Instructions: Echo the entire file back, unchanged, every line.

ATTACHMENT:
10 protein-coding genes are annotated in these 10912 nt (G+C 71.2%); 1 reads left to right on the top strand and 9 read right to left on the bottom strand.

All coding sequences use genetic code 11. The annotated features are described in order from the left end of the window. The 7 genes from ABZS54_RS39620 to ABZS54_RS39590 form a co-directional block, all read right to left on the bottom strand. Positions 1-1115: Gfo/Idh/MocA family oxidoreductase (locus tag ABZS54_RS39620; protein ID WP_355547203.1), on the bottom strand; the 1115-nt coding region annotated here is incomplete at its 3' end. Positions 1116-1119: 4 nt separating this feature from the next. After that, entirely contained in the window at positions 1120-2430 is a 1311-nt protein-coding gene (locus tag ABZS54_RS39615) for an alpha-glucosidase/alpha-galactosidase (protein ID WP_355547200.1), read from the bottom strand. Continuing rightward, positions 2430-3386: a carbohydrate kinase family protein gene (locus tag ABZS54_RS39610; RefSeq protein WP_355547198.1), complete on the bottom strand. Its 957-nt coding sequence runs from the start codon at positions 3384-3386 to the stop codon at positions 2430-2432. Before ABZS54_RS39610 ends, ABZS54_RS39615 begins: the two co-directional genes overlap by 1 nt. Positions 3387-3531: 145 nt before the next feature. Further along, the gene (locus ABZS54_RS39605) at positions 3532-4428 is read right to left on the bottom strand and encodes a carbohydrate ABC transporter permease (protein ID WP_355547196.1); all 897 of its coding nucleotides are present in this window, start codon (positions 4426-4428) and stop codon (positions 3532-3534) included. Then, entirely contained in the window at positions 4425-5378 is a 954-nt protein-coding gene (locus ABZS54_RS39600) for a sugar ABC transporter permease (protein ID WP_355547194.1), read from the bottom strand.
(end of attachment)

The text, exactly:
10 protein-coding genes are annotated in these 10912 nt (G+C 71.2%); 1 reads left to right on the top strand and 9 read right to left on the bottom strand.

All coding sequences use genetic code 11. The annotated features are described in order from the left end of the window. The 7 genes from ABZS54_RS39620 to ABZS54_RS39590 form a co-directional block, all read right to left on the bottom strand. Positions 1-1115: Gfo/Idh/MocA family oxidoreductase (locus tag ABZS54_RS39620; protein ID WP_355547203.1), on the bottom strand; the 1115-nt coding region annotated here is incomplete at its 3' end. Positions 1116-1119: 4 nt separating this feature from the next. After that, entirely contained in the window at positions 1120-2430 is a 1311-nt protein-coding gene (locus tag ABZS54_RS39615) for an alpha-glucosidase/alpha-galactosidase (protein ID WP_355547200.1), read from the bottom strand. Continuing rightward, positions 2430-3386: a carbohydrate kinase family protein gene (locus tag ABZS54_RS39610; RefSeq protein WP_355547198.1), complete on the bottom strand. Its 957-nt coding sequence runs from the start codon at positions 3384-3386 to the stop codon at positions 2430-2432. Before ABZS54_RS39610 ends, ABZS54_RS39615 begins: the two co-directional genes overlap by 1 nt. Positions 3387-3531: 145 nt before the next feature. Further along, the gene (locus ABZS54_RS39605) at positions 3532-4428 is read right to left on the bottom strand and encodes a carbohydrate ABC transporter permease (protein ID WP_355547196.1); all 897 of its coding nucleotides are present in this window, start codon (positions 4426-4428) and stop codon (positions 3532-3534) included. Then, entirely contained in the window at positions 4425-5378 is a 954-nt protein-coding gene (locus ABZS54_RS39600) for a sugar ABC transporter permease (protein ID WP_355547194.1), read from the bottom strand.